About this blog

In 1972, a crack commando unit was sent to prison by a military court for a crime they didn't commit. These men promptly escaped from a maximum security stockade to the Los Angeles underground. Today, still wanted by the government, they survive as soldiers of fortune. If you have a problem, if no one else can help, and if you can find them, maybe you can hire ... The A-Team.

This was the introduction to one of the great TV series of the eighties. The purpose of this blog is to build up the definitive episode guide to the show across its five seasons which ran from 1983 to 1987. So this isn't too much of a burden, I'm intending to watch a couple of episodes a week and given that there were around 100 episodes made during its run, this will turn into a year-long project!

Monday, 30 August 2010

The White Ballot s2ep11

co-starring: Clifton James as Sheriff Dawson, Andrew Robinson as Deputy Rance, Joshua Bryant as Baker, Lance LeGault as Colonel Decker, Carl Franklin as Captain Crane
Written by Jeff Ray
Directed by Dennis Donnelly

The team travel to a small town run by a corrupt sheriff and put Face up against him in the upcoming election.

This is one of the best season two episodes, one which starts quickly and maintains a real sense of fun throughout. The pattern is established early on in a restaurant scene in which a nervous waiter asks “Would anyone like some coffee? How would you like it?”, only for BA to reply, “In a cup, fool!”. The tone is kept light and entertaining for what is a very brisk 45 minutes, making this one of the most consistently funny episodes.

Writer Ray has a real knack for advancing the plot while delivering great dialogue at the same time. A great example of this is the scene in the van in which Hannibal sets up the plan. Halfway through the discussion, Face and Murdock suddenly appear and the discussion then continues, all pure exposition but it works superbly.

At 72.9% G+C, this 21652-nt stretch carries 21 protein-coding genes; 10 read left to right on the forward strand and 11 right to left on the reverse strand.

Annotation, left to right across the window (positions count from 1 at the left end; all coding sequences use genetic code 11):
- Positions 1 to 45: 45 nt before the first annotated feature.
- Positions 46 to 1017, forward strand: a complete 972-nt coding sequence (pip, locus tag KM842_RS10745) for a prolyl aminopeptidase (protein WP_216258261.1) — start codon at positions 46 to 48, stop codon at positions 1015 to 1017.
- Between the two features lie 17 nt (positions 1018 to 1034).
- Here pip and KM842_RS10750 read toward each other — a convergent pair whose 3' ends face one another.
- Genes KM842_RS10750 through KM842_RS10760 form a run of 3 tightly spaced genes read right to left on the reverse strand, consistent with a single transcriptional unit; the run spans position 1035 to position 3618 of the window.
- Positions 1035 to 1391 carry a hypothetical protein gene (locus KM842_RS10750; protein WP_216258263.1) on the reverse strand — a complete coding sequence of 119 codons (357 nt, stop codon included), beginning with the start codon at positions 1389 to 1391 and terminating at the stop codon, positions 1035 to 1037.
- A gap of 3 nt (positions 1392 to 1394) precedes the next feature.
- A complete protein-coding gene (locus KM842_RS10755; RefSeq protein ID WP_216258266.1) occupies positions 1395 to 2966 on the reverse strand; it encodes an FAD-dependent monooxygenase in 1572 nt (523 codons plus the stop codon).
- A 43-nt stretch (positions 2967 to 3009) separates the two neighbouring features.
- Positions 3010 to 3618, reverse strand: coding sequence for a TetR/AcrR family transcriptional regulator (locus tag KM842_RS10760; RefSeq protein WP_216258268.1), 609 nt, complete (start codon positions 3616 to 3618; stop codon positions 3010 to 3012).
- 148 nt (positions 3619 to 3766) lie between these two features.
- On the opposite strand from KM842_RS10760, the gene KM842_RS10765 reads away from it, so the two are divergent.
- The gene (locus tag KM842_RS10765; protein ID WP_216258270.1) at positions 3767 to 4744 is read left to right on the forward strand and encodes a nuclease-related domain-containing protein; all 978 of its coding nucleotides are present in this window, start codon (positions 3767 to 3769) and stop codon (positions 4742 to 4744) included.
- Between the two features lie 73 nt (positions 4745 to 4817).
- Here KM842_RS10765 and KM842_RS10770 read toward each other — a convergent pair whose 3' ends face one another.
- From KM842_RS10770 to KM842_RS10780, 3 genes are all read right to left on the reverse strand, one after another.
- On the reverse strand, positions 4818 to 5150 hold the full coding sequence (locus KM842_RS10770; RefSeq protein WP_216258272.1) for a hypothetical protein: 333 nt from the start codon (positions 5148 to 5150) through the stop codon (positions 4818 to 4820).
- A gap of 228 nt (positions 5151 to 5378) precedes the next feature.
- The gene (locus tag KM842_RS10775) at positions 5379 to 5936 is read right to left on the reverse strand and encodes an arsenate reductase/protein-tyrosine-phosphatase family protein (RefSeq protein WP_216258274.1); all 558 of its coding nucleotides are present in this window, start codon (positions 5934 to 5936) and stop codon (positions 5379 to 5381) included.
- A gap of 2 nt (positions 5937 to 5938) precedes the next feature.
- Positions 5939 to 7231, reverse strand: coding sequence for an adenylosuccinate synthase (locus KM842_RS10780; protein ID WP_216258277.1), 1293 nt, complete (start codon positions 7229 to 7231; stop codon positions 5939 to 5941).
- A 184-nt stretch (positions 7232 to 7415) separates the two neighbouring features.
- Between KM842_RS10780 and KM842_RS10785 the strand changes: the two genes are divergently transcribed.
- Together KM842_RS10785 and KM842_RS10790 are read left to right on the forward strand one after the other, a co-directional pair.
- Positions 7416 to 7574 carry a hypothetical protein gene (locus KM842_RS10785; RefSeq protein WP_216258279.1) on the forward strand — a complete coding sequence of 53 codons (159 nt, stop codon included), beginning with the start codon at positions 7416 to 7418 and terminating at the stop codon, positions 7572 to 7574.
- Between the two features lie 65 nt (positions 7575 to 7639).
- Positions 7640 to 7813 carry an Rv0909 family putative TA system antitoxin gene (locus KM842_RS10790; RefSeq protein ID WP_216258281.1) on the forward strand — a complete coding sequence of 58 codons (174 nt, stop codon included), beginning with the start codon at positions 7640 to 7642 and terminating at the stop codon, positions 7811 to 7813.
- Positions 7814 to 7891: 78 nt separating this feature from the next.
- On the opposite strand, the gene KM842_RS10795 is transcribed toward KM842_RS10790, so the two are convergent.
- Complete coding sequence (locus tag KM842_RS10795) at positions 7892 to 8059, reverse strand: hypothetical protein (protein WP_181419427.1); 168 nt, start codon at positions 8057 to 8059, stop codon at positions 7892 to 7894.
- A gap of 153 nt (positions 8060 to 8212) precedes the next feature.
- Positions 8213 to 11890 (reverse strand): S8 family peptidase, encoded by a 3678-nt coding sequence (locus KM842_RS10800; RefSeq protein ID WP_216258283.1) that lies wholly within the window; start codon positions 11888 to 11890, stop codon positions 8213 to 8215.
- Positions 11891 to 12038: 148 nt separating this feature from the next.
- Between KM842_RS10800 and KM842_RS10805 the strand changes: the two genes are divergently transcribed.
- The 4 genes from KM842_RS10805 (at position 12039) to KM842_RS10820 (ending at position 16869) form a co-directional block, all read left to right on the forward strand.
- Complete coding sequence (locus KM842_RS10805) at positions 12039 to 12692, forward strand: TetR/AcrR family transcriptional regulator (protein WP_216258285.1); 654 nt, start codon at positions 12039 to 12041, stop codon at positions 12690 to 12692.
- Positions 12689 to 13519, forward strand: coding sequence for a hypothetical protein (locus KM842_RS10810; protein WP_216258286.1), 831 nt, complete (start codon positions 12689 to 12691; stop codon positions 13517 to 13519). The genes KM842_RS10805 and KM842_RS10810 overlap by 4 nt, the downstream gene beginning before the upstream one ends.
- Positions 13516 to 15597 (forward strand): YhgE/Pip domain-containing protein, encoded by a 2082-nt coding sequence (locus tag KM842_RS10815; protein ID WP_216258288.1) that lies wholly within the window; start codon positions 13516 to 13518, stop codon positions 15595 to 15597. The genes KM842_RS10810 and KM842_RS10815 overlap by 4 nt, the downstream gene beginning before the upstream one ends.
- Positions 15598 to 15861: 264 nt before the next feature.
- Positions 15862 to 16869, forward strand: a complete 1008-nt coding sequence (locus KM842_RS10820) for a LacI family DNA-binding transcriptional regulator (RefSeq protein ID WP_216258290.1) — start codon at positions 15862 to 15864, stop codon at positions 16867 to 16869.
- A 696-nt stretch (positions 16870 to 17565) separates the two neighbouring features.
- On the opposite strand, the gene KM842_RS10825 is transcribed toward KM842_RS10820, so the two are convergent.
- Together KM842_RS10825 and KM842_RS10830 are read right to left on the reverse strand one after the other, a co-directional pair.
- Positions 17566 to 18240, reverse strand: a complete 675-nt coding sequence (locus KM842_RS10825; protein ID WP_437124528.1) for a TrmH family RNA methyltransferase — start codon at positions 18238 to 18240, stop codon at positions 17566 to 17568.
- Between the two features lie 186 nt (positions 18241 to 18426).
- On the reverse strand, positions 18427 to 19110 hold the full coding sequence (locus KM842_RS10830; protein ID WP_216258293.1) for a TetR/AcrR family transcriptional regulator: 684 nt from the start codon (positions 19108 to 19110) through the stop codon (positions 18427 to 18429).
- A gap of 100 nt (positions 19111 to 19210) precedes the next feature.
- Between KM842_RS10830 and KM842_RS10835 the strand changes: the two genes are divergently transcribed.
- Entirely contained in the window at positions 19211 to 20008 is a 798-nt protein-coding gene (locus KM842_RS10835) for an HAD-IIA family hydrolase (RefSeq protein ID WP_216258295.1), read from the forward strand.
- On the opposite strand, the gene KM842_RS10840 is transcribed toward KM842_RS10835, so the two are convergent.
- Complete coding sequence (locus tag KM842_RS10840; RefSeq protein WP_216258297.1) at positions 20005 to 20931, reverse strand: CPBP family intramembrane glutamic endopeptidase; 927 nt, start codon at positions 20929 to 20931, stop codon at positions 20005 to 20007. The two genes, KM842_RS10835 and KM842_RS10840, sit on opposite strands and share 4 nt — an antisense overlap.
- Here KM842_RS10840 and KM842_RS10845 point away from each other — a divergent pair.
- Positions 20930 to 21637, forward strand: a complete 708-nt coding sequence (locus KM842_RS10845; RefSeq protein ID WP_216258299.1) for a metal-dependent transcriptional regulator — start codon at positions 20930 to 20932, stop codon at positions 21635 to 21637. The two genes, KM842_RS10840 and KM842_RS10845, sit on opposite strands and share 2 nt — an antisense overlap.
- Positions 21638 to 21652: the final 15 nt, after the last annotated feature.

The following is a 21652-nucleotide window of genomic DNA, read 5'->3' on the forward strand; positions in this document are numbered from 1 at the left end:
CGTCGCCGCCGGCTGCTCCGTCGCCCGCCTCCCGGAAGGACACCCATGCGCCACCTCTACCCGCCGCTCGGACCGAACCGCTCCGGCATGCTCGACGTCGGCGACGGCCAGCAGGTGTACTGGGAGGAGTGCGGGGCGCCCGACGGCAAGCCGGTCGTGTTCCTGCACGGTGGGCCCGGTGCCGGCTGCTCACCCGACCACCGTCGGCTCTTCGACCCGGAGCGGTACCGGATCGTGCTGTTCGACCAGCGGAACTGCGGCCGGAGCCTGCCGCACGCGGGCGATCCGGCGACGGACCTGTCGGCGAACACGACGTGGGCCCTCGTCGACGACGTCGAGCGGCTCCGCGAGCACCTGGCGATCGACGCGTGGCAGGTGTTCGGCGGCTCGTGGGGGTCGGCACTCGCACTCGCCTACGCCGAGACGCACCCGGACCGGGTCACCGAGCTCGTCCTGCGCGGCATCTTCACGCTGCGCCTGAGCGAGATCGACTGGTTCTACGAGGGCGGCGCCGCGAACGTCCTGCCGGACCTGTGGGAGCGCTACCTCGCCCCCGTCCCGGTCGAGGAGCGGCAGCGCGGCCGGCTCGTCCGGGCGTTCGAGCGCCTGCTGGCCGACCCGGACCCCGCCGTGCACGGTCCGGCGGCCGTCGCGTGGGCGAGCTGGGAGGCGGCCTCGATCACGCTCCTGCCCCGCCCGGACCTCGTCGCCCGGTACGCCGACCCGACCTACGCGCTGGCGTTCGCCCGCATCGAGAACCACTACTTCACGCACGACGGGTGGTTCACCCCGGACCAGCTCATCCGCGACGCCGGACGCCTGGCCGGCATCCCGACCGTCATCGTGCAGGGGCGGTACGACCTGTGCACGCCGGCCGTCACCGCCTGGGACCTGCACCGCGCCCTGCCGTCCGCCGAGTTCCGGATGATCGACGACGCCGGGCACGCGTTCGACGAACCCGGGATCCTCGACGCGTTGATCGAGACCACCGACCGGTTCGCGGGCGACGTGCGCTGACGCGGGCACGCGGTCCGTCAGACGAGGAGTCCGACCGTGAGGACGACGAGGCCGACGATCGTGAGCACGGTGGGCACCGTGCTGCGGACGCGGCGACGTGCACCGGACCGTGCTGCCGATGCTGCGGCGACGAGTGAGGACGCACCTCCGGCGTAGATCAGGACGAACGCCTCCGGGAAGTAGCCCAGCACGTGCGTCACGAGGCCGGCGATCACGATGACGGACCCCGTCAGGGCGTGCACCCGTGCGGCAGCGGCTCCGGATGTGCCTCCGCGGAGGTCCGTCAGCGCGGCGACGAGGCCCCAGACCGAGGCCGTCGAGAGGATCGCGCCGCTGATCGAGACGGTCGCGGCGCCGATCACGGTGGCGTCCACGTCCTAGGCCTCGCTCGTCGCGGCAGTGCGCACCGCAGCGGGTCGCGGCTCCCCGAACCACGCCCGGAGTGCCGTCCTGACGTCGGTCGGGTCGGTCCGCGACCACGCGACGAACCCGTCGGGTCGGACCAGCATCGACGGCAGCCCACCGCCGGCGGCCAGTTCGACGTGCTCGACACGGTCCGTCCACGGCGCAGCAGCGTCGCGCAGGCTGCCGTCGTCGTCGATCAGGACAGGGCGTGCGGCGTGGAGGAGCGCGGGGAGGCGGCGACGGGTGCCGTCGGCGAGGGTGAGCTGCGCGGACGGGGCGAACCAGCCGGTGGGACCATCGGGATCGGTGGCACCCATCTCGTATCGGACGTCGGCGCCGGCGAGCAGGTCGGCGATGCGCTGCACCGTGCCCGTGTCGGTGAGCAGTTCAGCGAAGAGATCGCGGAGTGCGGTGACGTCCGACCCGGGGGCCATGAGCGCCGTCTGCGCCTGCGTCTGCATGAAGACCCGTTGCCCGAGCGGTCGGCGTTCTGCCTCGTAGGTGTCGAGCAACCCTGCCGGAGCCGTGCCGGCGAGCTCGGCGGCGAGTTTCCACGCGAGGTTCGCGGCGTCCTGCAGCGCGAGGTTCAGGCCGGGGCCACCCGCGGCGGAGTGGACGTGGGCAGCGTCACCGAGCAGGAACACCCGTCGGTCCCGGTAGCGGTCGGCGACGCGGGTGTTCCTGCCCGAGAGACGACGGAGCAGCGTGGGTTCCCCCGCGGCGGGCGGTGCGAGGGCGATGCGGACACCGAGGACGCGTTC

James, who had previously appeared as the warden in “Pros & Cons”, is a worthy adversary. The ways in which the team get under his skin (such as the key-to-the-city presentation) are good fun because the sheriff is such a great character. The additional threat of Decker adds to the sense of urgency as the comedy-driven first half giving way to a plot-driven second half.

There's an enjoyable section in which the team break out of a locked room, giving an opportunity for Murdock to sing “Ceilings” (as opposed to “Feelings”). From start to finish, everything about this episode is a cut above (even the usual construction montage), providing great entertainment, pure and simple. 10/10.

This was to be Melinda Culea's last episode. There is no acknowledgement of this and it is not mentioned until “The Battle of Bel Air” when she is said to have taken a foreign correspondent's post with her paper. The reasons for her departure have never been fully established but are most likely to be a combination of factors: Culea's increasing unhappiness at the limited nature of her role; the producers becoming irritated with her demands for a more substantial part; Peppard’s dismissive attitude towards having a female member of the team.

1 comment:

  1. A wonderful episode with two terrific actors (Clifton James and Andrew Robinson) as the bad guys, both of whom have previously (but separately) appeared as villains in the A-Team's first season.

    Like in "There's Always a Catch," the Team is caught between the bad guys and Decker, and Hannibal gets to use one of his classic "pincer movement" strategies at the end. Hannibal's quote to Amy Allen for her article is classic.

    Many fans were sad to see Amy leave after this episode. However, I will confess that back in '83 her departure did nothing to damper the show's popularity, as Season Two would continue with some of the series' best episodes.